Professional horse trainer and polo player Angus Gilmore is back in the saddle and winning again

When it comes to the competitive sport of polo, the Gilmore family is akin to Australian royalty.

Angus Gilmore a polo player is lifting himself onto a horse on a polo field.

Angus Gilmore competing in a tournament in Windsor.

Continuing a century-old tradition

Stretching back to the late 1890s, the family has been professional horsemen for more than 100 years and the current generation of Gilmores is no exception. For 30-year-old Angus Gilmore, or “Gussy” to his mates, it was inevitable that he would continue the generations-old family tradition.

Growing up on the family farm, Angus was surrounded by polo players and horse trainers from a young age. Every morning he would get up, get on the back of a horse and herd the dairy cattle to prepare them for milking. Polo, he says, is in the Gilmore blood.

“We’ve worked with them our whole life and seeing the results from when they’re young horses to reaching their full potential is pretty rewarding you know. They’re always trying to do the right thing and when you get on a quality horse it’s an amazing feeling you can’t get through anything else,” he says.

Now working at the Garangula Polo club in South West NSW, Angus trains young horses every day to prepare them for competition and competes regularly himself. Polo is played in two seasons in NSW from March through to the end of May and in Spring from August to November. It was in Windsor last May that the unthinkable happened. The mare Angus was riding was bumped into by another horse, and lost its footing. Angus struggled to stay on.

“We were going so fast I knew it wasn’t going to end too well. It ended with several fractures in my right ankle and a ligament being ripped off the bone as well. It added to the thrill of the game anyway and we won in the end,” he says.

“I contacted icare straight away and our case manager was so helpful in managing the claim. She was very good at explaining sometimes complex things to us and then approved visits to specialists as soon as she could,” says Kirsty Kemp, Secretary of the Garangula Polo Club.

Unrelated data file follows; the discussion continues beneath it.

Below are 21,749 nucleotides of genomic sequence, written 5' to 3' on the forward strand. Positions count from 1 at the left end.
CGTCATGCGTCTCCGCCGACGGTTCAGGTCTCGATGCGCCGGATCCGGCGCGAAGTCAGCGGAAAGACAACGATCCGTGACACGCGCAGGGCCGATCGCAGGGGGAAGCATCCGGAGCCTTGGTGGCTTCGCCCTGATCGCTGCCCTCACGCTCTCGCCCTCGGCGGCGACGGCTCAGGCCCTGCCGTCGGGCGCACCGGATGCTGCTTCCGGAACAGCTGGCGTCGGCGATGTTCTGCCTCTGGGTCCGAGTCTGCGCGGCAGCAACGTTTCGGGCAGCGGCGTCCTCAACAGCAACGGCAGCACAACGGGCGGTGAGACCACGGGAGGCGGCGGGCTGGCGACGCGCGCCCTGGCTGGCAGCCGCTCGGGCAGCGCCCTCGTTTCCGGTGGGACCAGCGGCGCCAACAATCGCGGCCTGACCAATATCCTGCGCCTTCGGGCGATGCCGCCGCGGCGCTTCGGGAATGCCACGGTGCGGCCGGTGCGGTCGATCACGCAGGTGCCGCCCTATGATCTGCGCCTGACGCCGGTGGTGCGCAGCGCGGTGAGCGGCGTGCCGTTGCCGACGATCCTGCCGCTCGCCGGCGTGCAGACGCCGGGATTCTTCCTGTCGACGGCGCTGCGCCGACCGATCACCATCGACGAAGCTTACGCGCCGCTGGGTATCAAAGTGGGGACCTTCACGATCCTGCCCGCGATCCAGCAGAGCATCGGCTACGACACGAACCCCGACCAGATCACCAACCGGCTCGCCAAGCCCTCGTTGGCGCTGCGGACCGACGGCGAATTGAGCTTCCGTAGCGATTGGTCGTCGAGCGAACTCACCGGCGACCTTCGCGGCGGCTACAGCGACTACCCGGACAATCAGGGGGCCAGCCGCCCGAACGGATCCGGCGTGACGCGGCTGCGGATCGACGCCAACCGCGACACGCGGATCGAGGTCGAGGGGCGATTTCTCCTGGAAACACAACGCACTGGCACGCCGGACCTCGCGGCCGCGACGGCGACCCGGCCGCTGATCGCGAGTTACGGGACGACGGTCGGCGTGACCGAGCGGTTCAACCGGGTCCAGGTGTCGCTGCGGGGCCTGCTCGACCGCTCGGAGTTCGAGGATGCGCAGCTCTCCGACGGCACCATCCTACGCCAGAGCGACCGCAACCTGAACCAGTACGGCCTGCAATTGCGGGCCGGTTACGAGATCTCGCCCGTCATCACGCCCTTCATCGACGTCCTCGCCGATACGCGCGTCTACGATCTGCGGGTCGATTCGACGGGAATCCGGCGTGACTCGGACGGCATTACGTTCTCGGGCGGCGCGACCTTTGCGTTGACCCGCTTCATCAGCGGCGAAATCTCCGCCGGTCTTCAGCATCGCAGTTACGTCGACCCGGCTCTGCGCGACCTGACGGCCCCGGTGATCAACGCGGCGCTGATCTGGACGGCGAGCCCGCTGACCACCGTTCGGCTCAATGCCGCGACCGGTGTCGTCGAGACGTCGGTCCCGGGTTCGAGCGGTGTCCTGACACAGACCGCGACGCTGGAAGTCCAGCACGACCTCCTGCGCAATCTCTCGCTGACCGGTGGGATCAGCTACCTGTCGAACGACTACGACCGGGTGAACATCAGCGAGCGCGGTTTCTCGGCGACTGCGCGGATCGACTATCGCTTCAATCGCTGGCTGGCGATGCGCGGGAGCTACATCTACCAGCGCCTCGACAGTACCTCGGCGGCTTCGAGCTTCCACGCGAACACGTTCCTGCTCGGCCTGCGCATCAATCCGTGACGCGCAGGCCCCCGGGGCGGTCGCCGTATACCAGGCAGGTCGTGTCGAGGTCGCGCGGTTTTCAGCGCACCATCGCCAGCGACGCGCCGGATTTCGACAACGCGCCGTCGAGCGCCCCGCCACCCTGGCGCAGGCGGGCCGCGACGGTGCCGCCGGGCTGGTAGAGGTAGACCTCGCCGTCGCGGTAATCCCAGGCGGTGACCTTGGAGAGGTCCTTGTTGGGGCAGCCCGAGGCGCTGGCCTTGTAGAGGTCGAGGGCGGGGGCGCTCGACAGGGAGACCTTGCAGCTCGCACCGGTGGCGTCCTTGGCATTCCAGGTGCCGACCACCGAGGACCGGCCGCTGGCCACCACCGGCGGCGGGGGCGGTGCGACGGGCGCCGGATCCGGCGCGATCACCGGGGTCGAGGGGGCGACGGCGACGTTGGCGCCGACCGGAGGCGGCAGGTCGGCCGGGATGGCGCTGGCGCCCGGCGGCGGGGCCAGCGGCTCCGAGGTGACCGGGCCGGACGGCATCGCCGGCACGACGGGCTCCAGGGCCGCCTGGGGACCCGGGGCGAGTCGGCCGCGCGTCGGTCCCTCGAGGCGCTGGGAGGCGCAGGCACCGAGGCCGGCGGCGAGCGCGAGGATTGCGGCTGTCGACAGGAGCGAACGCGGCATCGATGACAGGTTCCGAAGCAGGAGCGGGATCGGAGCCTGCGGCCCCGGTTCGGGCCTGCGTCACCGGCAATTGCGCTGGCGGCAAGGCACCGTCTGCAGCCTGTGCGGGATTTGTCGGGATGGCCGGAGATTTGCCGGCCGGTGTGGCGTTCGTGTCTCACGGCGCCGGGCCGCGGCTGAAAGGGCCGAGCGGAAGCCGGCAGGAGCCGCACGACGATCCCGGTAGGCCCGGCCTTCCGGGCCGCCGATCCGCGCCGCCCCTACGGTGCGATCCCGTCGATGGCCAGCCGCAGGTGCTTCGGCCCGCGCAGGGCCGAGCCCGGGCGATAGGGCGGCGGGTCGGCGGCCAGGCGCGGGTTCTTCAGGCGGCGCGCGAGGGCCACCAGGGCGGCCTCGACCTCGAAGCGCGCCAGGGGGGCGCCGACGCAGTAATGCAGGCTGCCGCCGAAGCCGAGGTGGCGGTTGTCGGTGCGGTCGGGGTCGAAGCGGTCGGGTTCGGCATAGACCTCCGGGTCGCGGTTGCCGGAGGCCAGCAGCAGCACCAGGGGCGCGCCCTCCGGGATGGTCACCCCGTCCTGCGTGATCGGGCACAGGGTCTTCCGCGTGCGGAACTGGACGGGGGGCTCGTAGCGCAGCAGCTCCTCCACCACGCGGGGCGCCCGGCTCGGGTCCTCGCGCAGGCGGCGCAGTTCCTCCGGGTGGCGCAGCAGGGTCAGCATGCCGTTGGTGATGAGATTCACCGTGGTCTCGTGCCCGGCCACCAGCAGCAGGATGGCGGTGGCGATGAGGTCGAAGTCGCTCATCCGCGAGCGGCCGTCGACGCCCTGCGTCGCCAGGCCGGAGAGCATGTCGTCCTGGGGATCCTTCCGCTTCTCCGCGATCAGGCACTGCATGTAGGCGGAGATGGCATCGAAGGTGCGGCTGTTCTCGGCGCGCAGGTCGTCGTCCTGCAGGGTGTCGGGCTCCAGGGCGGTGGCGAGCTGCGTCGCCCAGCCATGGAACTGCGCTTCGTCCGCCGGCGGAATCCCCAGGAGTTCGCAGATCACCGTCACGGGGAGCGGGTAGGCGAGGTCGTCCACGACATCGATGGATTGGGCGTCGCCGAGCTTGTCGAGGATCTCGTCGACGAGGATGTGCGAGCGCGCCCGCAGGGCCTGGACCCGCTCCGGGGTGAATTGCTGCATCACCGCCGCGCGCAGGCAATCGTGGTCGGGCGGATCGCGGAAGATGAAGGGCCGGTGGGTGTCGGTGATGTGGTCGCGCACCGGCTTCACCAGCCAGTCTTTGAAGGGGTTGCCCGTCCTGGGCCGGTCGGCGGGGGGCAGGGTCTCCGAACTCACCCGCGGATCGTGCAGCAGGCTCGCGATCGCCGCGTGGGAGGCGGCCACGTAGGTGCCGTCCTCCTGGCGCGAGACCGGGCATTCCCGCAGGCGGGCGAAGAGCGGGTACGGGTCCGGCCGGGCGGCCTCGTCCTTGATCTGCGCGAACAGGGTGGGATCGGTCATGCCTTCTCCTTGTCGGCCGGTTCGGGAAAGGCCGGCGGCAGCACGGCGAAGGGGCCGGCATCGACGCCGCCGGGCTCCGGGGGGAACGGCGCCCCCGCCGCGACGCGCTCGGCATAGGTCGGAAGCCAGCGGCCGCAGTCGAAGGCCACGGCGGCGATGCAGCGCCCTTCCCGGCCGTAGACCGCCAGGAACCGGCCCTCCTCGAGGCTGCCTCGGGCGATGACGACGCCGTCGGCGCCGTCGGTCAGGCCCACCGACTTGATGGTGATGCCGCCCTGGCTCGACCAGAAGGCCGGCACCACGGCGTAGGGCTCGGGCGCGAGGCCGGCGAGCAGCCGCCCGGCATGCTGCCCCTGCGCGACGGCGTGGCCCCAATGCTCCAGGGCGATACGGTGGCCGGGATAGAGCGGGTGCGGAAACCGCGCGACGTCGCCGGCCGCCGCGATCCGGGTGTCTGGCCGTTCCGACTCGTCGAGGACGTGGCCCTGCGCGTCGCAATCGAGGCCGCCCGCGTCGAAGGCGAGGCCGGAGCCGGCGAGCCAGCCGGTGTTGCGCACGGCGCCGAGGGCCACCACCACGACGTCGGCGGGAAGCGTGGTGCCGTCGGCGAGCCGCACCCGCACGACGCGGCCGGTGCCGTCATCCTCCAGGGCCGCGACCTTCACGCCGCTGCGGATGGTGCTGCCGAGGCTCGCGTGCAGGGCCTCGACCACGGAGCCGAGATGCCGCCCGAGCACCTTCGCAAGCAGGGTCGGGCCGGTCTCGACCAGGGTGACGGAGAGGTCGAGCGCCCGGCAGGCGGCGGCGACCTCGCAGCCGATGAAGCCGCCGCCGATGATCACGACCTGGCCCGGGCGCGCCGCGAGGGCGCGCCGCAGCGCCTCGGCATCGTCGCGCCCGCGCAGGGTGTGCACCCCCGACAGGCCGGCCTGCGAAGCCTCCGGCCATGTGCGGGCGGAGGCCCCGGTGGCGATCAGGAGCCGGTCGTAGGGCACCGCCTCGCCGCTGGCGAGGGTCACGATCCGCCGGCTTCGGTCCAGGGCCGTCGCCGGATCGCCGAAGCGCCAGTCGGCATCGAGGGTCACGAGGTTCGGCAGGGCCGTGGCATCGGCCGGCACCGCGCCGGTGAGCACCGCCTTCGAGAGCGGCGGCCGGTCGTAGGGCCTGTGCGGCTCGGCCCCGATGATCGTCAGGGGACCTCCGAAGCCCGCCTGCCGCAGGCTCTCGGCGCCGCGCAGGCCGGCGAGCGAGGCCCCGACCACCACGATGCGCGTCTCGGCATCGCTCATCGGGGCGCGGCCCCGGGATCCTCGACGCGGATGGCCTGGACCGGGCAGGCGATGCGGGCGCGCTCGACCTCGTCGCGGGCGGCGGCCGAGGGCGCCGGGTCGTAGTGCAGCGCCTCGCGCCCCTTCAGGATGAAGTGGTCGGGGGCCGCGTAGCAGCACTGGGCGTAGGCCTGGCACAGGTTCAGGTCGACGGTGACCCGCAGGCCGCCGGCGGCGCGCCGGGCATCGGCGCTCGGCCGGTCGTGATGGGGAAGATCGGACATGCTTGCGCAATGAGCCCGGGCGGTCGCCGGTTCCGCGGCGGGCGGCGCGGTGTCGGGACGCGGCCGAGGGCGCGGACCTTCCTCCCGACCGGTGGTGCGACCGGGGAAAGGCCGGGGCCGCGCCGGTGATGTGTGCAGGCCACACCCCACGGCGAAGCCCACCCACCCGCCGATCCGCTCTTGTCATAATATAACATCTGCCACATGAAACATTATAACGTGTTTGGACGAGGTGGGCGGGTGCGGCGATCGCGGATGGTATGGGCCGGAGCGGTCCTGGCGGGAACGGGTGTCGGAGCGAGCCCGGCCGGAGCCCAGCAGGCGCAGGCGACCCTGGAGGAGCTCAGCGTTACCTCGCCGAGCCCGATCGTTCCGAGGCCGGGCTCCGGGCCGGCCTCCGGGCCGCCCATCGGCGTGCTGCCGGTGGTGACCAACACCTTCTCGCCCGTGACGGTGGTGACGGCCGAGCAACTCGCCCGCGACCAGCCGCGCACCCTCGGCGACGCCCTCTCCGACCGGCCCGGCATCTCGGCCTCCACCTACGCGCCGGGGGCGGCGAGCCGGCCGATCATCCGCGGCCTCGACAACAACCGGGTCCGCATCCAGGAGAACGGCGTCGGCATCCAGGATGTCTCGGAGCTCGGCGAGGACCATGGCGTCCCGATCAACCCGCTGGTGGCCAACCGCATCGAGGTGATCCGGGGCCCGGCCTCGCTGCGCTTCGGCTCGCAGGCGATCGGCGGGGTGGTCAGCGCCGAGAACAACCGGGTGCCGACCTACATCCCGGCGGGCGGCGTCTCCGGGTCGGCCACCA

Angus gets back on the horse with the help of icare

Providing Angus with the rehabilitation he was going to need to return to work as quickly as possible came with its own unique set of challenges. He was desperate to be back in the saddle by September so that he could compete in the spring tournaments. Time was running out.

“There are some challenges that we face when we’re trying to manage return to work coordination when we live in remote areas. Those can be time getting to specialists, turnaround time for travelling and our Case Manager was great in ensuring we had all the correct paperwork filled out so that we were reimbursed for any costs that were incurred to the company,” says Kirsty.   

Rehabilitation provider Altius was engaged and Angus began the recovery process, supported by icare. His GP in Harden, occupational therapist in Young, orthopaedic specialist in Windsor and physiotherapist in Cootamundra were all organised and paid for by icare.

“Even with a plaster on his leg we were able to allocate suitable duties on full hours at Garangula. He was able to do stable duties and farm inspections those sorts of things,” says occupational therapist Jenny Jubb.

Thanks to a dedicated team of specialists provided by icare, Angus was back in the saddle by September. He has already won a number of tournaments and looks forward keeping Gilmore family tradition very much alive.